After 1942 the Swordfish was replaced in its torpedo-bombing role by the Fairey Albacore, Fairey Barracuda and Grumman Avenger, and was employed in anti-submarine missions and was provided with a radar (Mk.III) and with air-surface rockets. However, even though the Fairey Albacore went into service early in the war, it proved little better than the Swordfish, which it was intended to replace. By this time, production of the Swordfish was moved to Blackburn Aircraft Limited, Sherburn-in-Elmet. The Swordfish was now equipped with ASV radar and rocket projectiles for anti-submarine operations. The Swordfish Mk II had wings with metal-skinned undersides and launching rails for eight 60lb rockets. The provision for a float undercarriage was deleted, and the more powerful Pegasus 30 engine installed. The Mk.III had ASV Mk.XI radar in a radome between the landing gear legs. This radar had a range of about 40km against ships, and in good conditions also against U-boats; but it would detect a Schnorkel only in very calm seas and at distances below 8km. Some Mk IIs and many Mk IIIs became Mk IVs when a cockpit canopy was installed.
After this time, Swordfishes operated from 14 escort carriers and 18 MAC (Merchant Aircraft Carrier) ships. MAC ships were converted oil tankers or grain ships, with a flight deck but minimal maintenance facilities, and the aircraft were continuously exposed to the often Arctic weather conditions. For operations from small flight decks with heavy loads, rocket-assisted take-offs were necessary.


Fleet Air Arm Swordfish K8357 '4H'

 
In their anti-submarine role, the Swordfish were very successful. They usually flew patrols at night, patrolling between 145km and 40km ahead of the convoy. Targets were located with radar, and investigated by dropping flares.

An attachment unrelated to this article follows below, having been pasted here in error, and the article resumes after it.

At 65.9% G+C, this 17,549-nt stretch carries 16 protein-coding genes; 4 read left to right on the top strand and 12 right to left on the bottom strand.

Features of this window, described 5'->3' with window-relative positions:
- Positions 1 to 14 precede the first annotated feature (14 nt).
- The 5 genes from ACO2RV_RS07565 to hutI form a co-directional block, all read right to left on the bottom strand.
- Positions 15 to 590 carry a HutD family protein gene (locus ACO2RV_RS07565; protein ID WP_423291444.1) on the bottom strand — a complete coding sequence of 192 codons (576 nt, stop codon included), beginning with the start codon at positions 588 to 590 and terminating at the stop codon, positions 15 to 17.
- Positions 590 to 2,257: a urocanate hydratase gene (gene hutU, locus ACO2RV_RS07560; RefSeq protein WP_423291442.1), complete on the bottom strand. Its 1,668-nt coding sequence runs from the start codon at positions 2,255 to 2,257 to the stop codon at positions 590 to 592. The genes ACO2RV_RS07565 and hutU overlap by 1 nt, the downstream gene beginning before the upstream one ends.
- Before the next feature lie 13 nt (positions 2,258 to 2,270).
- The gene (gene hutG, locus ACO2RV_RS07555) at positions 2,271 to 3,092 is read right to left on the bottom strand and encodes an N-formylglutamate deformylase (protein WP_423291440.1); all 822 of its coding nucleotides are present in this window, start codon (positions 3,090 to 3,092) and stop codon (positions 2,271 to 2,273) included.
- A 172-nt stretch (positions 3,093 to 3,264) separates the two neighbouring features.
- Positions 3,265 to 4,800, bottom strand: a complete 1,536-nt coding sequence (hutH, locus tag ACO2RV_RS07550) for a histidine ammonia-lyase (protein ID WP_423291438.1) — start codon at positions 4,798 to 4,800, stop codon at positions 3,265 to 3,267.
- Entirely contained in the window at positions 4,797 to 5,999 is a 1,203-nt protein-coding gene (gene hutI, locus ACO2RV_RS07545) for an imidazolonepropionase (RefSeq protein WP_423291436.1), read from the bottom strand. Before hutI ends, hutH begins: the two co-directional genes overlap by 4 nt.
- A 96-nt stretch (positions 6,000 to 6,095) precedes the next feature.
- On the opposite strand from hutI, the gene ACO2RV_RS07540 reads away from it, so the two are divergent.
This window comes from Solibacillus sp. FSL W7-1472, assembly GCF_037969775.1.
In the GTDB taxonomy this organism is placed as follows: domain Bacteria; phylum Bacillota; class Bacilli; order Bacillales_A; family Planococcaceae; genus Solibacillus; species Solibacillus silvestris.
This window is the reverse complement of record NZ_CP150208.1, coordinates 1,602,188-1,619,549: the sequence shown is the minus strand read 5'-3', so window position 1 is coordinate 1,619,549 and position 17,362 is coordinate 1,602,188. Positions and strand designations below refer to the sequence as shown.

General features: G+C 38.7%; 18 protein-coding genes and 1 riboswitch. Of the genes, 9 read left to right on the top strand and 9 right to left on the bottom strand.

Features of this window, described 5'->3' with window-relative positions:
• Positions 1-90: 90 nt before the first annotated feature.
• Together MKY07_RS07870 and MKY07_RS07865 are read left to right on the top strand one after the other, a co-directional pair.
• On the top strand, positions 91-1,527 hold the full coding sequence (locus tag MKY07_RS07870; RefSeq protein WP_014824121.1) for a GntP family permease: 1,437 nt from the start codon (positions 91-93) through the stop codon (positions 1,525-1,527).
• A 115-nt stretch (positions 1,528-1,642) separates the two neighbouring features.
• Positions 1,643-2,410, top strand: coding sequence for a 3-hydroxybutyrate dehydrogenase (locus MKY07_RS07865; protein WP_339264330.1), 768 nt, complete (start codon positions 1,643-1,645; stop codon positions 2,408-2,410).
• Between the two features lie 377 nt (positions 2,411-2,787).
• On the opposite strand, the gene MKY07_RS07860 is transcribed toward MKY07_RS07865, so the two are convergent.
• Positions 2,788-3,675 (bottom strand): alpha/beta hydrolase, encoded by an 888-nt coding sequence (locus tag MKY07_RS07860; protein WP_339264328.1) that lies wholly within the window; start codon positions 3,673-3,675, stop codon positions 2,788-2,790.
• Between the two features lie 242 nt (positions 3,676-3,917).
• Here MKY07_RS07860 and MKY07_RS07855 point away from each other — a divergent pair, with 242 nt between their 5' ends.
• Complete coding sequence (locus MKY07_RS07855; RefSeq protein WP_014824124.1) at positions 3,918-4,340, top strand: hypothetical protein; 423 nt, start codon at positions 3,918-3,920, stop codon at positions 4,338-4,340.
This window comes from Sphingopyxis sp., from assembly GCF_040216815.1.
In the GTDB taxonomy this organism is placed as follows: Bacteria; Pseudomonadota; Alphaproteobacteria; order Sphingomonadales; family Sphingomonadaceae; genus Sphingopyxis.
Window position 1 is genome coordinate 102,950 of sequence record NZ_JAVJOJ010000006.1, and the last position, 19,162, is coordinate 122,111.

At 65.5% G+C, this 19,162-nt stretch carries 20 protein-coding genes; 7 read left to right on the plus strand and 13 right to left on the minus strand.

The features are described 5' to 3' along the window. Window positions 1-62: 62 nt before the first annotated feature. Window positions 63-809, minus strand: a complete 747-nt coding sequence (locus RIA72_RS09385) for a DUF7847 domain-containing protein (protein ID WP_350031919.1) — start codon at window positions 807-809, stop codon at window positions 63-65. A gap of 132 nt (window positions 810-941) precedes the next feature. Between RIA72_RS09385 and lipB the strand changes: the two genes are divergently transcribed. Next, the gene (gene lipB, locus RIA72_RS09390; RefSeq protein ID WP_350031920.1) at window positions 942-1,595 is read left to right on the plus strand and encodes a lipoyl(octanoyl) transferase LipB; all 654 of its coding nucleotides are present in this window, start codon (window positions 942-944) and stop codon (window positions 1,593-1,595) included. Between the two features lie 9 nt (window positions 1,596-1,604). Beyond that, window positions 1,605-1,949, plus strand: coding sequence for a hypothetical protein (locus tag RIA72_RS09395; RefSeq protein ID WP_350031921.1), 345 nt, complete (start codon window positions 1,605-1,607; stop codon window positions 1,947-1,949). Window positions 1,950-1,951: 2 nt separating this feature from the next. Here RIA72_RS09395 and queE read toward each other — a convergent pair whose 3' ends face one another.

The final Swordfish was delivered in August, 1944 and the last front-line Swordfish Fleet Air Arm unit was 836 squadron, which disbanded on 21 May 1945. However, the Swordfish continued in second-line training duties until Summer 1946. The very last two Swordfish, retired at RNARY with Swordfish HS255 which was scrapped as late as in 1952,  and HS255 which was at Youngsfield Airport, Cape Town until 1953.
 
During its career the Fairey Swordfish saw service primarily with the Royal Navy, and the Royal Canadian Navy and Air Force, briefly with the RAF, and in Australia and New Zealand. In Canada, Swordfish operated from the Naval Gunnery School in Yarmouth and the Royal Navy Station at Dartmouth, Nova Scotia, where their open cockpits were fitted with sliding hoods for more comfortable winter operations. In 1946, Fleet Requirement Unit 743 (RCN) was equipped with Swordfish.

By the end of production in 1944, a total production was 2396 aircraft had been built, including 989 Mk.Is, 1080 Mk.IIs, and 327 Mk.IIIs.
 

Versions:
Swordfish I :     first production version, 992 built
Swordfish II :    partly metallic wings to provide capability to launch 127-mm, 27-kg rockets,
                                introduced in 1943, 1,080 built